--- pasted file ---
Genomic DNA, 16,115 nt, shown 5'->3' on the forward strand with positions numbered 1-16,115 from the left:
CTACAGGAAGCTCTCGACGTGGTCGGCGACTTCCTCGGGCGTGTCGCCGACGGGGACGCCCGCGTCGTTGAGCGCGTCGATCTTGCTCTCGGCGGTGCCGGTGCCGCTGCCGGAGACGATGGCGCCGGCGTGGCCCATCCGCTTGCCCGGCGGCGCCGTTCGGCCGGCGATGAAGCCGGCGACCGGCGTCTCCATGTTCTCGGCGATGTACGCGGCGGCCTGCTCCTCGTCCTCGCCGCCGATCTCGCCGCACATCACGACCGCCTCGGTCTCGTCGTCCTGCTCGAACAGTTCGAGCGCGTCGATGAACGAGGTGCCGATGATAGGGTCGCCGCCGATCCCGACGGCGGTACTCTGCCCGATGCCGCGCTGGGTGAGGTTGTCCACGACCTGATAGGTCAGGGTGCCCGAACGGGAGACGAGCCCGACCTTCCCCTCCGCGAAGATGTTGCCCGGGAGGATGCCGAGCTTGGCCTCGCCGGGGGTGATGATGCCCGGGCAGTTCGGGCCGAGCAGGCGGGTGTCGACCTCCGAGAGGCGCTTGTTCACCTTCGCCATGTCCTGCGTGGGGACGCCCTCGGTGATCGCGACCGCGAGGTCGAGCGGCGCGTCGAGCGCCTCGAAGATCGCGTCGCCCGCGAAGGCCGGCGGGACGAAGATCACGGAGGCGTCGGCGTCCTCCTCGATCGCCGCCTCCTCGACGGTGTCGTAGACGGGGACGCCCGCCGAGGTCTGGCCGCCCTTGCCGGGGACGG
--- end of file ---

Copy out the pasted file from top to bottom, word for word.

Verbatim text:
Genomic DNA, 16,115 nt, shown 5'->3' on the forward strand with positions numbered 1-16,115 from the left:
CTACAGGAAGCTCTCGACGTGGTCGGCGACTTCCTCGGGCGTGTCGCCGACGGGGACGCCCGCGTCGTTGAGCGCGTCGATCTTGCTCTCGGCGGTGCCGGTGCCGCTGCCGGAGACGATGGCGCCGGCGTGGCCCATCCGCTTGCCCGGCGGCGCCGTTCGGCCGGCGATGAAGCCGGCGACCGGCGTCTCCATGTTCTCGGCGATGTACGCGGCGGCCTGCTCCTCGTCCTCGCCGCCGATCTCGCCGCACATCACGACCGCCTCGGTCTCGTCGTCCTGCTCGAACAGTTCGAGCGCGTCGATGAACGAGGTGCCGATGATAGGGTCGCCGCCGATCCCGACGGCGGTACTCTGCCCGATGCCGCGCTGGGTGAGGTTGTCCACGACCTGATAGGTCAGGGTGCCCGAACGGGAGACGAGCCCGACCTTCCCCTCCGCGAAGATGTTGCCCGGGAGGATGCCGAGCTTGGCCTCGCCGGGGGTGATGATGCCCGGGCAGTTCGGGCCGAGCAGGCGGGTGTCGACCTCCGAGAGGCGCTTGTTCACCTTCGCCATGTCCTGCGTGGGGACGCCCTCGGTGATCGCGACCGCGAGGTCGAGCGGCGCGTCGAGCGCCTCGAAGATCGCGTCGCCCGCGAAGGCCGGCGGGACGAAGATCACGGAGGCGTCGGCGTCCTCCTCGATCGCCGCCTCCTCGACGGTGTCGTAGACGGGGACGCCCGCCGAGGTCTGGCCGCCCTTGCCGGGGACGG